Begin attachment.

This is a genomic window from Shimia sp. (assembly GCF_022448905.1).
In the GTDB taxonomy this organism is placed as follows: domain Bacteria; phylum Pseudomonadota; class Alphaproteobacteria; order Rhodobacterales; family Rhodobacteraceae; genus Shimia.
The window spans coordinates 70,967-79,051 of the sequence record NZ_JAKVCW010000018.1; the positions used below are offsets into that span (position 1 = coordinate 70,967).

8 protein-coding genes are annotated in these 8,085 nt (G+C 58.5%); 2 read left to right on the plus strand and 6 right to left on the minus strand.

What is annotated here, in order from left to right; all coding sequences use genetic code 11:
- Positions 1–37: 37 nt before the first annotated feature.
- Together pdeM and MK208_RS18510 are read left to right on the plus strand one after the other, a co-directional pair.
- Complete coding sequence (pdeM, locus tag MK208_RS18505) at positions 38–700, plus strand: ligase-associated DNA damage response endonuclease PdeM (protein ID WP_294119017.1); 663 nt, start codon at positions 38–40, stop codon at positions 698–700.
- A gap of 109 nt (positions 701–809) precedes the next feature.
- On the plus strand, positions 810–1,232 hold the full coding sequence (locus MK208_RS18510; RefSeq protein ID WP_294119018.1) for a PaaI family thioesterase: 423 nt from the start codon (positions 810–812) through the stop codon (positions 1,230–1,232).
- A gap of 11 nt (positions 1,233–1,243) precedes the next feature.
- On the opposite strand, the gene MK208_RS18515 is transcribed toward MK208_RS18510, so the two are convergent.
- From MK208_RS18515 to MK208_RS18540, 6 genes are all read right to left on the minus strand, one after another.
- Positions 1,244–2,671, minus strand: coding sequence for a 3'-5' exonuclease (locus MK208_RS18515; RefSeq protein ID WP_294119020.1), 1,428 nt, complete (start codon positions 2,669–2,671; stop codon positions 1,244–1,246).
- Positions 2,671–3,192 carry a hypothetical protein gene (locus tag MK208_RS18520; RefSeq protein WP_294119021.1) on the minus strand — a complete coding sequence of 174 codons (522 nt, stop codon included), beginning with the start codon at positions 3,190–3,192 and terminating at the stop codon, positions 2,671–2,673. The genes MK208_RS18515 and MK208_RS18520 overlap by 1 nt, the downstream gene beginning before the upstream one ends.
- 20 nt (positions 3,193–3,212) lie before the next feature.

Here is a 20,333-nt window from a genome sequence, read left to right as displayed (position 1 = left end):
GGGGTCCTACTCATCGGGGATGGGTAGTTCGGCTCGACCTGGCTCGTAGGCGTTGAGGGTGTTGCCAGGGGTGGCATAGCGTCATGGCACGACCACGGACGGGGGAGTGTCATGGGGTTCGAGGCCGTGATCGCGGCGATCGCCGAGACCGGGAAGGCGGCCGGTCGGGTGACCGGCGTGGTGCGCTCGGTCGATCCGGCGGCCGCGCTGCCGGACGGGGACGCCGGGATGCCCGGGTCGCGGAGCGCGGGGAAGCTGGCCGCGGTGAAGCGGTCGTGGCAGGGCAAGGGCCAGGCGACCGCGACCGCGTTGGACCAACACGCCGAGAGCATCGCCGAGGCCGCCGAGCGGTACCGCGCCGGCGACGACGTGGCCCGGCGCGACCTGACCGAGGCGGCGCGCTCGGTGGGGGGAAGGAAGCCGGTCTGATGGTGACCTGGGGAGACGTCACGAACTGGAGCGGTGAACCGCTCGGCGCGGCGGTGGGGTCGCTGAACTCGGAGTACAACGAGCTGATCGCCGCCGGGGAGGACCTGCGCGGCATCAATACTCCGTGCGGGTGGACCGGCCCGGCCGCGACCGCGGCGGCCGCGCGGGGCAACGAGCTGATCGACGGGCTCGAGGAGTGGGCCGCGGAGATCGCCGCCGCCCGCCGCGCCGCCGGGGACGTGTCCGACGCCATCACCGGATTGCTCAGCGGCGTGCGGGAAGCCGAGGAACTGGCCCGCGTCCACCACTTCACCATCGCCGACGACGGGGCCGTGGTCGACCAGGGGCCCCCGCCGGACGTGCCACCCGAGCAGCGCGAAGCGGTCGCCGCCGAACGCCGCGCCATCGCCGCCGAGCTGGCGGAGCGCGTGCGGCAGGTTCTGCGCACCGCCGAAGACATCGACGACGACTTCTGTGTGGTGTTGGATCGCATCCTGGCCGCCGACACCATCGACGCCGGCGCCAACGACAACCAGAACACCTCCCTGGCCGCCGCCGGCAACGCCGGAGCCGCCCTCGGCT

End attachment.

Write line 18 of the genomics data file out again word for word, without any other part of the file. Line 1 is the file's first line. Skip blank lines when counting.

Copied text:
GGGGTCCTACTCATCGGGGATGGGTAGTTCGGCTCGACCTGGCTCGTAGGCGTTGAGGGTGTTGCCAGGGGTGGCATAGCGTCATGGCACGACCACGGACGGGGGAGTGTCATGGGGTTCGAGGCCGTGATCGCGGCGATCGCCGAGACCGGGAAGGCGGCCGGTCGGGTGACCGGCGTGGTGCGCTCGGTCGATCCGGCGGCCGCGCTGCCGGACGGGGACGCCGGGATGCCCGGGTCGCGGAGCGCGGGGAAGCTGGCCGCGGTGAAGCGGTCGTGGCAGGGCAAGGGCCAGGCGACCGCGACCGCGTTGGACCAACACGCCGAGAGCATCGCCGAGGCCGCCGAGCGGTACCGCGCCGGCGACGACGTGGCCCGGCGCGACCTGACCGAGGCGGCGCGCTCGGTGGGGGGAAGGAAGCCGGTCTGATGGTGACCTGGGGAGACGTCACGAACTGGAGCGGTGAACCGCTCGGCGCGGCGGTGGGGTCGCTGAACTCGGAGTACAACGAGCTGATCGCCGCCGGGGAGGACCTGCGCGGCATCAATACTCCGTGCGGGTGGACCGGCCCGGCCGCGACCGCGGCGGCCGCGCGGGGCAACGAGCTGATCGACGGGCTCGAGGAGTGGGCCGCGGAGATCGCCGCCGCCCGCCGCGCCGCCGGGGACGTGTCCGACGCCATCACCGGATTGCTCAGCGGCGTGCGGGAAGCCGAGGAACTGGCCCGCGTCCACCACTTCACCATCGCCGACGACGGGGCCGTGGTCGACCAGGGGCCCCCGCCGGACGTGCCACCCGAGCAGCGCGAAGCGGTCGCCGCCGAACGCCGCGCCATCGCCGCCGAGCTGGCGGAGCGCGTGCGGCAGGTTCTGCGCACCGCCGAAGACATCGACGACGACTTCTGTGTGGTGTTGGATCGCATCCTGGCCGCCGACACCATCGACGCCGGCGCCAACGACAACCAGAACACCTCCCTGGCCGCCGCCGGCAACGCCGGAGCCGCCCTCGGCT